I did something my generation probably consider a bit nerdy in some rain-induced spare time over the weekend, although kids and non-Brits probably don’t get such hang-ups. I got involved in a forum discussing why it was that the English accent is apparently so successful when cold-caling in America.
Most people seemed to think it was due to being distinctive and so gave you a starting edge. My ‘two cents’ worth was:
“I’ve cold-called from London, Cape Town and New York. When I’ve enjoyed pleasing results beyond my homeland, I feel it has less to do with my Oxford English or foreigner status, and more to do with the different buying attitudes of Jaapies and Yanks.
To elaborate, when you cold call in dear old Blighty, an appreciably large proportion of people try any excuse to get you off the phone. This happens whatever their level. They’re ‘fully covered’, ‘alright, thanks’, often ‘not interested’ despite not knowing what you can help them with, and of course, ‘get hundreds of such calls every day’. If you’re lucky, you avoid earfuls of expletives. So you simply get on with applying your energies to how you’re gonna get into the account.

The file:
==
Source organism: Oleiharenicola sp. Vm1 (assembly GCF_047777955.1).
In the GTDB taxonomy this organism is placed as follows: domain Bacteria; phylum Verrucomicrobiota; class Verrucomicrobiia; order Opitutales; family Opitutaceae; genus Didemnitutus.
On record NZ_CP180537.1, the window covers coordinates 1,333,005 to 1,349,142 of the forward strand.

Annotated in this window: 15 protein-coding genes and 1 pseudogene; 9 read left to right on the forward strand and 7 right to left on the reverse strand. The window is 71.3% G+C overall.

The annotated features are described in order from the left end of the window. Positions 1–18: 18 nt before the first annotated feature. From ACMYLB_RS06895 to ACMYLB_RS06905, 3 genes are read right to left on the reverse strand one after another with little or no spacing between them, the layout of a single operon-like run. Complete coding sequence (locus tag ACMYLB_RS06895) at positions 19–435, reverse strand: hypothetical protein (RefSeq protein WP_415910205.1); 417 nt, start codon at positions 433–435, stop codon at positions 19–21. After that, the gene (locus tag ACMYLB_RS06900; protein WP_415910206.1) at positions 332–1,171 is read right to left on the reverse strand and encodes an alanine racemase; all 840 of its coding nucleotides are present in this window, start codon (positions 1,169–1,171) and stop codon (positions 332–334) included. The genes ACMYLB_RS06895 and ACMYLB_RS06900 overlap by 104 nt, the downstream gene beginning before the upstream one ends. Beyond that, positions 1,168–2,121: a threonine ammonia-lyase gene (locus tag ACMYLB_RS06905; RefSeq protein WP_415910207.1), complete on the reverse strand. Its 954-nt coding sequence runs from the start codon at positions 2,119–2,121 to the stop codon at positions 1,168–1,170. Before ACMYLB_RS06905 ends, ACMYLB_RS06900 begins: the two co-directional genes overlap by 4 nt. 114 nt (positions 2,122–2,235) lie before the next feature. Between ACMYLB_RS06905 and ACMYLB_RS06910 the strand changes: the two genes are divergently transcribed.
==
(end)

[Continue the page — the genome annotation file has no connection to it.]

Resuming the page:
Yet when you call in other territories, such as those I’ve experienced, you’re amazed when the prevailing response is along “please explain what you can do for me” lines.
I often tell sales people I interact with that if they can sell in the UK, they can sell anywhere, and it isn’t simply down to their mellifluous tones 🙂 ”
I didn’t introduce the concept of difficulties with American voicemail cultures, but one answer at a time, hey?!